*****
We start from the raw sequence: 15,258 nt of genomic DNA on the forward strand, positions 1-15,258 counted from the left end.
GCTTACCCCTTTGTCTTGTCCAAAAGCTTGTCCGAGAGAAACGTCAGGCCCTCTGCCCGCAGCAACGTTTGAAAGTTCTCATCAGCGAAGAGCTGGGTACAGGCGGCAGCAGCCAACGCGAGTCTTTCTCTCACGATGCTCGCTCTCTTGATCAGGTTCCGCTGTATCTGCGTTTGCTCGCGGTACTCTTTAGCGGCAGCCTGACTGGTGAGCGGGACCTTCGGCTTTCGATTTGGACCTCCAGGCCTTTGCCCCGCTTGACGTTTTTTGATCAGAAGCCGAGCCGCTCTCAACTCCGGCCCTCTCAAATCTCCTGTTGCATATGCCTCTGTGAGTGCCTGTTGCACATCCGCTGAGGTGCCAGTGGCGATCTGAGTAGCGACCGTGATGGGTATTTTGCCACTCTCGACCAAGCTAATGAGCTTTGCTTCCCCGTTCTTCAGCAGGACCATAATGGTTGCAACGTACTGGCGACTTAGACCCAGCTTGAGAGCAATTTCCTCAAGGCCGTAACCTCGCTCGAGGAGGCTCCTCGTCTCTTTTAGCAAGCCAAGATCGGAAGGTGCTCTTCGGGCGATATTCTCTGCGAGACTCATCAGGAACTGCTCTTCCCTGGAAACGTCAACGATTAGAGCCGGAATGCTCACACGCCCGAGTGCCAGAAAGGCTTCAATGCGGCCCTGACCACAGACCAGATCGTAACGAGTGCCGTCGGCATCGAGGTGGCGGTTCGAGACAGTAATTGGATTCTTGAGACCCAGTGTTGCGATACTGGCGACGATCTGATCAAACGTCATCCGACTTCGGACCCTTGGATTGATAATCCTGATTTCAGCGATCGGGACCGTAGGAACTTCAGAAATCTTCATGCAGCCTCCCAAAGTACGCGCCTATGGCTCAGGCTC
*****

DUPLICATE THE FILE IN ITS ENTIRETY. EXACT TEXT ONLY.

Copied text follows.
We start from the raw sequence: 15,258 nt of genomic DNA on the forward strand, positions 1-15,258 counted from the left end.
GCTTACCCCTTTGTCTTGTCCAAAAGCTTGTCCGAGAGAAACGTCAGGCCCTCTGCCCGCAGCAACGTTTGAAAGTTCTCATCAGCGAAGAGCTGGGTACAGGCGGCAGCAGCCAACGCGAGTCTTTCTCTCACGATGCTCGCTCTCTTGATCAGGTTCCGCTGTATCTGCGTTTGCTCGCGGTACTCTTTAGCGGCAGCCTGACTGGTGAGCGGGACCTTCGGCTTTCGATTTGGACCTCCAGGCCTTTGCCCCGCTTGACGTTTTTTGATCAGAAGCCGAGCCGCTCTCAACTCCGGCCCTCTCAAATCTCCTGTTGCATATGCCTCTGTGAGTGCCTGTTGCACATCCGCTGAGGTGCCAGTGGCGATCTGAGTAGCGACCGTGATGGGTATTTTGCCACTCTCGACCAAGCTAATGAGCTTTGCTTCCCCGTTCTTCAGCAGGACCATAATGGTTGCAACGTACTGGCGACTTAGACCCAGCTTGAGAGCAATTTCCTCAAGGCCGTAACCTCGCTCGAGGAGGCTCCTCGTCTCTTTTAGCAAGCCAAGATCGGAAGGTGCTCTTCGGGCGATATTCTCTGCGAGACTCATCAGGAACTGCTCTTCCCTGGAAACGTCAACGATTAGAGCCGGAATGCTCACACGCCCGAGTGCCAGAAAGGCTTCAATGCGGCCCTGACCACAGACCAGATCGTAACGAGTGCCGTCGGCATCGAGGTGGCGGTTCGAGACAGTAATTGGATTCTTGAGACCCAGTGTTGCGATACTGGCGACGATCTGATCAAACGTCATCCGACTTCGGACCCTTGGATTGATAATCCTGATTTCAGCGATCGGGACCGTAGGAACTTCAGAAATCTTCATGCAGCCTCCCAAAGTACGCGCCTATGGCTCAGGCTC